Last time I mentioned that it was probably time that I covered one of the big food nations, well today is not that time. A friend of mine was sending me random WhatsApp messages containing facts about Liechtenstein, so I have to say that I felt a bit inspired. Also I enjoy a few random facts, for example, Liechtenstein is one of two double-landlocked countries – which means it is a country that has no coast and is only bordered by countries that have no coasts. Another random fact – Liechtenstein is one of a few countries named after the current ruling royal house.
So what about the food? Well, seeing how it is sandwiched between Austria and Switzerland – the food sits very much between these two nations. This is why I decided to do Liechtenstein now, just in case I cooked something for the bordering countries that would severely limit my options for this micro-nation. I’ll probably end up doing the same for other micro-nations at some point.
Luckily, however, the Liechtenstein tourist board lists two dishes that they would describe as distinctly Liechtensteiner… so this is what I made today.
For the main we have something rather lovely looking called Käseknöpfle. To make this I moreorless followed the recipe from the tourist website, but with one key difference: I already had pre-made spaetzle back from when the local Lidl was having an alpine week. I’ve been waiting for a reason to cook these up, and what better reason than to smother it in Gruyere cheese and caramelized onions.
Think of this dish as being little fat egg noodles that have been covered in melted cheese and onions… done? Right, so you can see how Liechtenstein jumped up a few places on the list. For me, I think I would like to have mixed in a carrier cream cheese to help spread the flavour around (or I could have used some pasta water), but apart from that – this is something I’ll definitely be ordering should I ever find myself in Vaduz.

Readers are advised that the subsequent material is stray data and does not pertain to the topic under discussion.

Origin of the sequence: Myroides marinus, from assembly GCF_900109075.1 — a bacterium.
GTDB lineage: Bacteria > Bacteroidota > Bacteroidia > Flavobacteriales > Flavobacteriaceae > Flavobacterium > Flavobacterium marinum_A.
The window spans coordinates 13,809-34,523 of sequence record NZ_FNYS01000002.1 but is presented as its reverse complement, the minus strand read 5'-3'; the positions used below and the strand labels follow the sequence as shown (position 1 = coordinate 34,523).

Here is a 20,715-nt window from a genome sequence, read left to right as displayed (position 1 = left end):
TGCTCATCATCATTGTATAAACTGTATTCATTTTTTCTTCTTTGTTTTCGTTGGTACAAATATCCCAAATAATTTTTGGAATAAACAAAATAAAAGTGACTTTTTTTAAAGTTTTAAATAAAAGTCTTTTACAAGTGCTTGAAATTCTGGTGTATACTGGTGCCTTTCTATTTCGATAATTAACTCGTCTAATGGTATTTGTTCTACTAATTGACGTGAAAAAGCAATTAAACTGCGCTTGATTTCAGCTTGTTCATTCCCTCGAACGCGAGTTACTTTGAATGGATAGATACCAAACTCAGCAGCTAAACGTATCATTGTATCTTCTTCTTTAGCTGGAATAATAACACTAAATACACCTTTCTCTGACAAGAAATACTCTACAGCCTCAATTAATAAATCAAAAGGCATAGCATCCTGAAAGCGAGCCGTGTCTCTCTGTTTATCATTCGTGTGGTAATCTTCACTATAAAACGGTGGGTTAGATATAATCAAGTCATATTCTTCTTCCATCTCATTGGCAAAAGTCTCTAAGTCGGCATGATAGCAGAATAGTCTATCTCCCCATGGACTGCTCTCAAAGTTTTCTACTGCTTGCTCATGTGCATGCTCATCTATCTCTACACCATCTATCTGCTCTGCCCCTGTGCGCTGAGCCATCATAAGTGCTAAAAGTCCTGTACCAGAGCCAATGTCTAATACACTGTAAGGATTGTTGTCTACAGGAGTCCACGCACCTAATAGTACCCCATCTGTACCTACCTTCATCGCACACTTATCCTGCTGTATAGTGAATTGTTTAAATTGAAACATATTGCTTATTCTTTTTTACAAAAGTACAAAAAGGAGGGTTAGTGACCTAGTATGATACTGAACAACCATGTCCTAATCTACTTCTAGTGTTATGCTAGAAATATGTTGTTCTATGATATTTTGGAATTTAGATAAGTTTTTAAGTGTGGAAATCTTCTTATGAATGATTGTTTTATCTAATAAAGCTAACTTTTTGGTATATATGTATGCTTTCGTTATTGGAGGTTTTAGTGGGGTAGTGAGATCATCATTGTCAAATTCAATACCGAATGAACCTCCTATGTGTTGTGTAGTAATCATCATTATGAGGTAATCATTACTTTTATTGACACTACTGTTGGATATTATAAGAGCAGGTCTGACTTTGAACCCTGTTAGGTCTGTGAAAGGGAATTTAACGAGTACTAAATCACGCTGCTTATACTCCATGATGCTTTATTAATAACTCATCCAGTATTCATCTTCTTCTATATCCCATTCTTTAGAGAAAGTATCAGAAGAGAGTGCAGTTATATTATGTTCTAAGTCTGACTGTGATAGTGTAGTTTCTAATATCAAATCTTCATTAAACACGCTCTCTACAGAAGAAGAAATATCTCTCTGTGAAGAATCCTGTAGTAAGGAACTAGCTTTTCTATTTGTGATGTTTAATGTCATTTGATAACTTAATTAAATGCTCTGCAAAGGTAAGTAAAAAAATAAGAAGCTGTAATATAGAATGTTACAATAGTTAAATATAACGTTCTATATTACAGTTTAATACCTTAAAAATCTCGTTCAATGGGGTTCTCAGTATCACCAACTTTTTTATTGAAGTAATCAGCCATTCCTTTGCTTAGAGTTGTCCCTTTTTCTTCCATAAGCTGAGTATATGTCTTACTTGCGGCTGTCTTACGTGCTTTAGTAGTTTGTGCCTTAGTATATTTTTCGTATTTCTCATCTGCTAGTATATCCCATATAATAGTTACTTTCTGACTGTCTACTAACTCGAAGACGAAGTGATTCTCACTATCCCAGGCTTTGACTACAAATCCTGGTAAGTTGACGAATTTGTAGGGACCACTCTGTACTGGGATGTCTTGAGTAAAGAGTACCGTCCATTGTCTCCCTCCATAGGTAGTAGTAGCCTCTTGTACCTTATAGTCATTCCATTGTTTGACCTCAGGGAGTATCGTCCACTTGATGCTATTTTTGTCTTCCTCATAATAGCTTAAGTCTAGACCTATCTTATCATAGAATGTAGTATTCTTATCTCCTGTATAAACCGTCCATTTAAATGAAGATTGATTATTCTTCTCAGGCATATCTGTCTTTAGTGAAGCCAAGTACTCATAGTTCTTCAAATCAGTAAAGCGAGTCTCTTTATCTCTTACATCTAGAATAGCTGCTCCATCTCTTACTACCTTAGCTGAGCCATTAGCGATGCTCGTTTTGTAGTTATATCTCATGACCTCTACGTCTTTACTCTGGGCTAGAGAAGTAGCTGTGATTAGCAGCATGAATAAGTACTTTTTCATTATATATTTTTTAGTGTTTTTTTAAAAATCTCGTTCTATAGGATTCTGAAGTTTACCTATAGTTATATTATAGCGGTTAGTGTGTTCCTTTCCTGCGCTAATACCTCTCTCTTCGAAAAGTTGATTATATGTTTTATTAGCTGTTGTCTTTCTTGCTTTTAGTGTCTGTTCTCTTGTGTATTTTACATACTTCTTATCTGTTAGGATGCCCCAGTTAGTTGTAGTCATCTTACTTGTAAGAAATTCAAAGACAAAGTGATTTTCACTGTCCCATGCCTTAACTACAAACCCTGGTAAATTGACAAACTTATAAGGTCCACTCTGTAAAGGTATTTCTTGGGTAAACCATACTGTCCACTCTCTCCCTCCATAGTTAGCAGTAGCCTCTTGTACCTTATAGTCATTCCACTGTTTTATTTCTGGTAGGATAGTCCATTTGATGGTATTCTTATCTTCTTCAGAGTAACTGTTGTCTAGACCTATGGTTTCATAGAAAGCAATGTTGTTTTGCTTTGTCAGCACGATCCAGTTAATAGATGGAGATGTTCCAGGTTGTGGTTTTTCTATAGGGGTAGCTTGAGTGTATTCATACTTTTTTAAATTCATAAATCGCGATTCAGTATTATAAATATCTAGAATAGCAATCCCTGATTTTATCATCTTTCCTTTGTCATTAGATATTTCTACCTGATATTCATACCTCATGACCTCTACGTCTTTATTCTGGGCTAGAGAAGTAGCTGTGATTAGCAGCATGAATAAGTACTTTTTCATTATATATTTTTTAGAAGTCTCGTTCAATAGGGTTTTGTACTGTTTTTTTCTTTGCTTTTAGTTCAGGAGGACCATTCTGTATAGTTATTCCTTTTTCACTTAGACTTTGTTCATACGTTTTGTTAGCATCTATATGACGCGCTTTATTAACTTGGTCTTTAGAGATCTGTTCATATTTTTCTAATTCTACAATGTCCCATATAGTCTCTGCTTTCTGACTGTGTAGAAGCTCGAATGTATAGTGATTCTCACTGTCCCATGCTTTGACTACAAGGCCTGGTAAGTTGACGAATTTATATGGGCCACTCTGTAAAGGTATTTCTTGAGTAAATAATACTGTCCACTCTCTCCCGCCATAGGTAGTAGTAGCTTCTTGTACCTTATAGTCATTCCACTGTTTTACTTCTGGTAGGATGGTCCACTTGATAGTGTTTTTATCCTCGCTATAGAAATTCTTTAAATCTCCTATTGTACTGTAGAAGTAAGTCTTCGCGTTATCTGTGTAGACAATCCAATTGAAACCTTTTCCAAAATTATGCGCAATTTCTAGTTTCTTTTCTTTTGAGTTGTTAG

This is a bit of a strange looking dessert, but with the right accompaniment ribel was quite enjoyable. I’m not entirely sure where this Scribd recipe came from, but it worked out in the end, despite taking 3-4 hours to make.
The ribel itself is made from fine cornmeal that has been soaked in water and milk for a few hours and is then fried in butter for 20 minutes until it develops a crumbly texture. It ends up being like being a halfway house between cakey and the topping of an apple crumble. When you top this, as you are meant to, with some compote (I used a bramble jam) it almost tastes like a deconstructed jam roly-poly pudding, which I was not unhappy about.
Right, so it’s high time for me to make something from Asia next time around. I want to stick with the small nation theme for now, so I’m thinking something in the world of Singapore, Brunei, Qatar or Timor-Leste. What I do will just depend on strikes my fancy. I know which one I’m looking forward to researching.